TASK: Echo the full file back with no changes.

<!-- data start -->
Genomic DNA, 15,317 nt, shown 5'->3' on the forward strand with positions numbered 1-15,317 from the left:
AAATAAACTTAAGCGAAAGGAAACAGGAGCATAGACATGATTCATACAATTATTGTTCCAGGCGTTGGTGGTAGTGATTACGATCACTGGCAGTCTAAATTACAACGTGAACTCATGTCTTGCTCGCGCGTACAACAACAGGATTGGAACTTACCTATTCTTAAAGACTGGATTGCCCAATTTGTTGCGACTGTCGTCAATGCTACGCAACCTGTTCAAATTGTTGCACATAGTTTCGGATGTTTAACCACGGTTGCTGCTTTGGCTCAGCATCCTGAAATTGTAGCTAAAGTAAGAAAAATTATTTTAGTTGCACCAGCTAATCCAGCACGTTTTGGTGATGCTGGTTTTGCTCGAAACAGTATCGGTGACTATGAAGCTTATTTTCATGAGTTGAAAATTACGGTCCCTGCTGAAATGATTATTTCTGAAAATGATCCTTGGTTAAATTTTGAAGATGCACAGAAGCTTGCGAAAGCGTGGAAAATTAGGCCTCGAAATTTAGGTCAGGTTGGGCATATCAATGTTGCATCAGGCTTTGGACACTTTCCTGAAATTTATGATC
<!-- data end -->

Genomic DNA, 15,317 nt, shown 5'->3' on the forward strand with positions numbered 1-15,317 from the left:
AAATAAACTTAAGCGAAAGGAAACAGGAGCATAGACATGATTCATACAATTATTGTTCCAGGCGTTGGTGGTAGTGATTACGATCACTGGCAGTCTAAATTACAACGTGAACTCATGTCTTGCTCGCGCGTACAACAACAGGATTGGAACTTACCTATTCTTAAAGACTGGATTGCCCAATTTGTTGCGACTGTCGTCAATGCTACGCAACCTGTTCAAATTGTTGCACATAGTTTCGGATGTTTAACCACGGTTGCTGCTTTGGCTCAGCATCCTGAAATTGTAGCTAAAGTAAGAAAAATTATTTTAGTTGCACCAGCTAATCCAGCACGTTTTGGTGATGCTGGTTTTGCTCGAAACAGTATCGGTGACTATGAAGCTTATTTTCATGAGTTGAAAATTACGGTCCCTGCTGAAATGATTATTTCTGAAAATGATCCTTGGTTAAATTTTGAAGATGCACAGAAGCTTGCGAAAGCGTGGAAAATTAGGCCTCGAAATTTAGGTCAGGTTGGGCATATCAATGTTGCATCAGGCTTTGGACACTTTCCTGAAATTTATGATC